Seems to publicity stunt-ish for me. 

      In the wee hours, will I be offered an official prayer towel/rag for watching at that time?  smile

    8. bishopdave on Mon, September 20, 2010

      This just really makes me not want to buy the book. It might be a wonderful book, but this just turns me off.

    9. CS on Mon, September 20, 2010

      It’s a big publicity stunt.  He’s selling a book and doing something to get the attention of people who might buy his book. 

      Plus, if his preaching is anything consistent with his history (as illustrated in this video), I wouldn’t want to listen to it for an hour, let alone 24.


    10. Michael on Mon, September 20, 2010

      I guess my biggest question is, did Joshua have a book to sell?

      Others have nailed it - true preaching for 24 hours, interspersed with other things, could actually be very interesting. But when the point is to promote a book, well, let’s just say it certainly is a whole new level of “promotion”.

      To be fair and not isolate Pastor Furtick, this is becoming more and more a part of the “Christian industries” - this happens all the time in books, speaking (preaching and conference speaking), and music. So he’s not the only one who does it. But it still doesn’t make it good.

      Preaching is the communication of God’s Word to point people to the their sin and then to the free gift of grace given through Jesus. Period. No books to come, no other strings attached.

    11. Fred on Mon, September 20, 2010

      Just another lame gimmick.

    12. Lane Chaplin on Tue, September 21, 2010

      As much as I love Steven as a person, this headline provides a perfect example of the problem in much of evangelicalism:  “preaching for 24 hours to promote new book.”  The *to promote new book* is the telling part, in my opinion.  If there was no book to promote would we have a headline saying, “preaching for 24 hours to promote Christ?”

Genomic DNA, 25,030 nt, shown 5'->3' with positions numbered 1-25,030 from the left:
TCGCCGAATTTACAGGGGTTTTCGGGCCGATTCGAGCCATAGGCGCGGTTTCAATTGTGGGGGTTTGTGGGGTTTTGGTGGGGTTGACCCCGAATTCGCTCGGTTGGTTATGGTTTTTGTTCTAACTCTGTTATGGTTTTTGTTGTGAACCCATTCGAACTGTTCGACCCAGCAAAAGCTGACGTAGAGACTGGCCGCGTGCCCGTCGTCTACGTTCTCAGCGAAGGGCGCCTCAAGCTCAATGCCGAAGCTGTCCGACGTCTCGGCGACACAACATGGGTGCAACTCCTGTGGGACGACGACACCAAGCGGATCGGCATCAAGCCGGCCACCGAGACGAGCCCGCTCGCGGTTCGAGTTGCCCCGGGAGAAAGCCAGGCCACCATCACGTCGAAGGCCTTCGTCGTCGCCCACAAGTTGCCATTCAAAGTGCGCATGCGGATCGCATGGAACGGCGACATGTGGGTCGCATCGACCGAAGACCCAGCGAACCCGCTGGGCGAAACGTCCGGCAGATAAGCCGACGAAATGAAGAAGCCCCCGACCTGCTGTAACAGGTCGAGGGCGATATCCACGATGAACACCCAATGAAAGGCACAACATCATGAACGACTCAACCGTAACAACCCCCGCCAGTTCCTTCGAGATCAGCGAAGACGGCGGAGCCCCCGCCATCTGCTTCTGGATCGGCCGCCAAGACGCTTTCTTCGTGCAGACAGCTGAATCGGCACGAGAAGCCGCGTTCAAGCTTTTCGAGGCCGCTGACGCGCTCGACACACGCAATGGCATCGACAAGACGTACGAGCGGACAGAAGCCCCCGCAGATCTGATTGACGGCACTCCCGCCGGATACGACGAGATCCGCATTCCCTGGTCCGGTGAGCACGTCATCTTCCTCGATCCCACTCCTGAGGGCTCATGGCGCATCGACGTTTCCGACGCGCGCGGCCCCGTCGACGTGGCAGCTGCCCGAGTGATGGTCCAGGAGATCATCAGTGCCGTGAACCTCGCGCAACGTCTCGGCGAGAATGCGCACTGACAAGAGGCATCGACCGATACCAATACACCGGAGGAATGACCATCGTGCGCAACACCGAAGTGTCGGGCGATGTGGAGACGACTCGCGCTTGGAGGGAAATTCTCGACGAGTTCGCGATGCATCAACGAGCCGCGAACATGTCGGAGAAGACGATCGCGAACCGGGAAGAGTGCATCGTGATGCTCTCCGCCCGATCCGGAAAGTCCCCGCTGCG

13. Q. on Tue, September 21, 2010

      I hear you…

      I do wonder though-if his book is written to promote Christ and to encourage the development of fully devoted followers of Christ then is it bad that he’s pointing to it as a tool-even as he preaches for 24 hours?  I know that it sounds like, “AH HA, here are the ulterior motives!!!” except that he was right up front about the book part so it’s not exactly ‘ulterior’-like we’re used to.

      I’m not saying that I like it-just tossing this loosely assembled thought out there…

    14. Paul Steinbrueck on Tue, September 21, 2010

      I just finished reading Sun Stand Still.  It’s a good book, very biblical and God-honoring.  If you’re curious, you can read my review:

      After reading the book, I believe that Steven genuinely wants to inspire and encourage Christians to pray bigger prayers and take bigger Spirit-led steps of faith.

      I also think that he made a serious mistake in the blog post Todd quoted above.  By writing “we hope to drive book sales,” he’s opened the door for people to question the motivation behind the 24 hours of preaching.

    15. Joe B on Tue, September 21, 2010

      “By writing �we hope to drive book sales,� he�s opened the door for people to question the motivation behind the 24 hours of preaching.”

      I think “he clearly stated his motivation” is a bit more accurate. That doesn’t make him the devil, but I’m just sayin’. Celebrities think differently than many of us folks. I suppose there’s a buch of people who think this is just pretty cool.